February 21, 2017
Trenching and Excavation Safety
By Jonathan Damashek
Posted inGo to the main Construction Accidents page
According to OSHA, trenching and excavation can be among the most hazardous construction activities. Excavation is defined as any man-made cut, cavity, trench, or depression in the ground’s surface. A trench is defined as a thin underground excavation that is deeper than it is wide.
There are many trenching hazards, but cave-ins are the most feared. Other threats include asphyxiation due to lack of oxygen in a confined space, inhalation of toxic fumes, drowning, falls, and falling loads. In addition, electrocution and explosions are also a hazard when workers are close to underground utilities.
The US Department of Labor says that the fatality rate for excavation work is 112% higher than the rate for general construction. To avoid these kind of accidents, there are many standards that must be followed:
NEVER enter an unprotected trench
OSHA states that trenches 5 feet or deeper require a protective system. Trenches 20 feet or deeper demand that the protective system be designed by a registered professional engineer or be based on tabulated data prepared and/or approved by a registered professional engineer.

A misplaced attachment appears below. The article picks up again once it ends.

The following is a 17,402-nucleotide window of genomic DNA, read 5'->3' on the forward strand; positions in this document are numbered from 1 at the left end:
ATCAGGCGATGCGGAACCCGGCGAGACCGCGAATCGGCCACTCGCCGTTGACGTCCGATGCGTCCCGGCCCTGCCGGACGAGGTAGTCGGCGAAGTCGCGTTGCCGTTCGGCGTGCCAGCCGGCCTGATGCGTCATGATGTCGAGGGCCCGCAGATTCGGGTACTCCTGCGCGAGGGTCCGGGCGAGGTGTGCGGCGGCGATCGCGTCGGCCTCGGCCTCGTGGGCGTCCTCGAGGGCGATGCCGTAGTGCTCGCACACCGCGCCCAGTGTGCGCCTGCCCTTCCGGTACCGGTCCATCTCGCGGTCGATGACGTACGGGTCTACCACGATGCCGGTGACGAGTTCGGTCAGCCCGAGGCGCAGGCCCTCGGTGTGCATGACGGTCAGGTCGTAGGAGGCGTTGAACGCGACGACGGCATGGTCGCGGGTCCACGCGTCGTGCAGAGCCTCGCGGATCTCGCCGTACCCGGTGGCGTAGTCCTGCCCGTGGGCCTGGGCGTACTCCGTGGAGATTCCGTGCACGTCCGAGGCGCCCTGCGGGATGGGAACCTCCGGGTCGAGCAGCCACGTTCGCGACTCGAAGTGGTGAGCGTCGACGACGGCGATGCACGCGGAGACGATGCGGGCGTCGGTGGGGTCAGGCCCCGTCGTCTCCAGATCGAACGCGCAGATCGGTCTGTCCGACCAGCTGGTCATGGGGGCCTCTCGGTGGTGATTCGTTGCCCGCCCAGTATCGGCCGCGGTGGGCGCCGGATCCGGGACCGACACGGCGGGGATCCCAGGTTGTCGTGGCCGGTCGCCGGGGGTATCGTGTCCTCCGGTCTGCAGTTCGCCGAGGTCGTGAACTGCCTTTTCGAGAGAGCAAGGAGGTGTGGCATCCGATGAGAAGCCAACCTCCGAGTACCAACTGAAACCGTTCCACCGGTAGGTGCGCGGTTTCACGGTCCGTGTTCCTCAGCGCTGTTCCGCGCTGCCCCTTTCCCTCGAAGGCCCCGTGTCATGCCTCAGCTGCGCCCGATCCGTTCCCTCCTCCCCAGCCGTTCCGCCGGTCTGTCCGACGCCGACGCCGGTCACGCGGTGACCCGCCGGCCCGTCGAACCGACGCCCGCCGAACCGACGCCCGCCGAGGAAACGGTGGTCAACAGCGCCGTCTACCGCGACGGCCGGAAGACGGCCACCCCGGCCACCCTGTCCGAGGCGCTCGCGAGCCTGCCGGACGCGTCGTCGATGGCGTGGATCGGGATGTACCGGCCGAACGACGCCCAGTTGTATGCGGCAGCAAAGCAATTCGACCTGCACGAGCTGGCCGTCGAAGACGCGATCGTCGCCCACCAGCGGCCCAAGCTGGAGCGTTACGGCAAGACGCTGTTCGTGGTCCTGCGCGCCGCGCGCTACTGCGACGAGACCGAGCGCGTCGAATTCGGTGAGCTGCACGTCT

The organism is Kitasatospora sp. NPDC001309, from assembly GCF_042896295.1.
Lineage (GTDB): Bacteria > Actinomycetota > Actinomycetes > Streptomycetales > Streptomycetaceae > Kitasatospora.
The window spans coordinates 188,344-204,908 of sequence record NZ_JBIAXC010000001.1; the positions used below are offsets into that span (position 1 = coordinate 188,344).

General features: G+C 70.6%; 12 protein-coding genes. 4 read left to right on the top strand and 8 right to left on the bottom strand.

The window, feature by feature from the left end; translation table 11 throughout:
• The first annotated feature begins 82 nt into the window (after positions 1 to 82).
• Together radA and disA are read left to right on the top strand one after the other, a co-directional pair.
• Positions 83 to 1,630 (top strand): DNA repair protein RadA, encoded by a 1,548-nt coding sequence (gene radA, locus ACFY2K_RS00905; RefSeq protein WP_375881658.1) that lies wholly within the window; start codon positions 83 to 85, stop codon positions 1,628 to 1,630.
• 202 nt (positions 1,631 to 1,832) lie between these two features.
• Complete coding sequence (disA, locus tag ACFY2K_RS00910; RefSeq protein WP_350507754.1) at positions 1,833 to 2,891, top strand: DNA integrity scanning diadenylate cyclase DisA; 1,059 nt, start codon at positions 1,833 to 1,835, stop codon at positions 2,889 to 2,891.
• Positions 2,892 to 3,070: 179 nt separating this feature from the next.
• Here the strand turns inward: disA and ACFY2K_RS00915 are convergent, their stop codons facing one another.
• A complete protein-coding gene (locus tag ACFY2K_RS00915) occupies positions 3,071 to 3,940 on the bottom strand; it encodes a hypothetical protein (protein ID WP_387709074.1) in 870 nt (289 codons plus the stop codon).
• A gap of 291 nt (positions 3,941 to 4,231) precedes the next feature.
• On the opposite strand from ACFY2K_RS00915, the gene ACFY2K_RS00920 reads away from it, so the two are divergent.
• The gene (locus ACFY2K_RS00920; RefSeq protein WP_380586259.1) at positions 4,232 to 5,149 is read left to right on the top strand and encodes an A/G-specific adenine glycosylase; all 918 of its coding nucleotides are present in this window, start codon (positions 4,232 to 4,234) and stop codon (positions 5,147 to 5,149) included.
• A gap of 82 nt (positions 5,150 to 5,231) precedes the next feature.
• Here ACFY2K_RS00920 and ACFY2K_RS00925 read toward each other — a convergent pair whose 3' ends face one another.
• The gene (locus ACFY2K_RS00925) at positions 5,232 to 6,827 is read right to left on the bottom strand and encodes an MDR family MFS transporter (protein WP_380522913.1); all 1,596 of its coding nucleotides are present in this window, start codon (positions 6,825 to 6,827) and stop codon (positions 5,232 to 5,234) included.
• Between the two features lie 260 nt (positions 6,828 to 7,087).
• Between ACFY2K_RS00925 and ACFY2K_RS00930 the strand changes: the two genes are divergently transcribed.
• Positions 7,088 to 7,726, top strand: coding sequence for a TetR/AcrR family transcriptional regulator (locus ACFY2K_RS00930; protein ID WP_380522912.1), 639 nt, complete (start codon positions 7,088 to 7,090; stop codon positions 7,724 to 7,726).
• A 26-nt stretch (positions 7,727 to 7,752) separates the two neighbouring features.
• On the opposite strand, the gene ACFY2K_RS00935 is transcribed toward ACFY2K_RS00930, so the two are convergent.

Knowledge and Experience are a MUST
Trenches should be inspected daily by a competent person before any worker enters the work space to make sure there are no potential hazards. This worker should be able to identify existing dangers or working conditions that are unsafe for employees and know how to eliminate or control these risks.
Enter and Leave the Excavation Safely
Workers should enter and exit all excavations using ladders, steps, ramps or other safe devices. Always pay attention and enter slowly. Use proper shoes to avoid slip and falls.
Additional Safety Measures
Keep heavy equipment and loose tools away from trench edges. Make sure you know where underground utilities are located, and always test for low oxygen and toxic gases. Never work in a trench under difficult climate conditions like snow or heavy rains.
If you or a loved one is injured on a work site, contact us today for a free consultation. We will fight for your rights and for the compensation you and your family deserve.